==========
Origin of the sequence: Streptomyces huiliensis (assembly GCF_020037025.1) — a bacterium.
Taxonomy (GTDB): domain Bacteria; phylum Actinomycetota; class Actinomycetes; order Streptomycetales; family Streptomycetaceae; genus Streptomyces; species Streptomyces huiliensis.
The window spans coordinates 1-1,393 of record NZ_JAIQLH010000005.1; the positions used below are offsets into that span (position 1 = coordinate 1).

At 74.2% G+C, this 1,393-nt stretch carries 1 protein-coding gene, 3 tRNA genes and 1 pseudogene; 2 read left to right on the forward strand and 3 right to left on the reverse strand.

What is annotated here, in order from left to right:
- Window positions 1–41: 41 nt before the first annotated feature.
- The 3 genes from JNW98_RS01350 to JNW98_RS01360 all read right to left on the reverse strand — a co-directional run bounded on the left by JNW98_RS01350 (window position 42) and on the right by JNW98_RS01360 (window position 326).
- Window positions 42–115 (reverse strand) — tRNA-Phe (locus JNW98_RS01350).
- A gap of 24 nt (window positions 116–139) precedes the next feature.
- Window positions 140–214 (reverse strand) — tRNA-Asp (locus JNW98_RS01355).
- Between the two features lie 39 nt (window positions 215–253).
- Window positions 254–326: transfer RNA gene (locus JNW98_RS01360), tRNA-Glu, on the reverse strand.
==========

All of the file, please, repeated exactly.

Origin of the sequence: Streptomyces huiliensis (assembly GCF_020037025.1) — a bacterium.
Taxonomy (GTDB): domain Bacteria; phylum Actinomycetota; class Actinomycetes; order Streptomycetales; family Streptomycetaceae; genus Streptomyces; species Streptomyces huiliensis.
The window spans coordinates 1-1,393 of record NZ_JAIQLH010000005.1; the positions used below are offsets into that span (position 1 = coordinate 1).

At 74.2% G+C, this 1,393-nt stretch carries 1 protein-coding gene, 3 tRNA genes and 1 pseudogene; 2 read left to right on the forward strand and 3 right to left on the reverse strand.

What is annotated here, in order from left to right:
- Window positions 1–41: 41 nt before the first annotated feature.
- The 3 genes from JNW98_RS01350 to JNW98_RS01360 all read right to left on the reverse strand — a co-directional run bounded on the left by JNW98_RS01350 (window position 42) and on the right by JNW98_RS01360 (window position 326).
- Window positions 42–115 (reverse strand) — tRNA-Phe (locus JNW98_RS01350).
- A gap of 24 nt (window positions 116–139) precedes the next feature.
- Window positions 140–214 (reverse strand) — tRNA-Asp (locus JNW98_RS01355).
- Between the two features lie 39 nt (window positions 215–253).
- Window positions 254–326: transfer RNA gene (locus JNW98_RS01360), tRNA-Glu, on the reverse strand.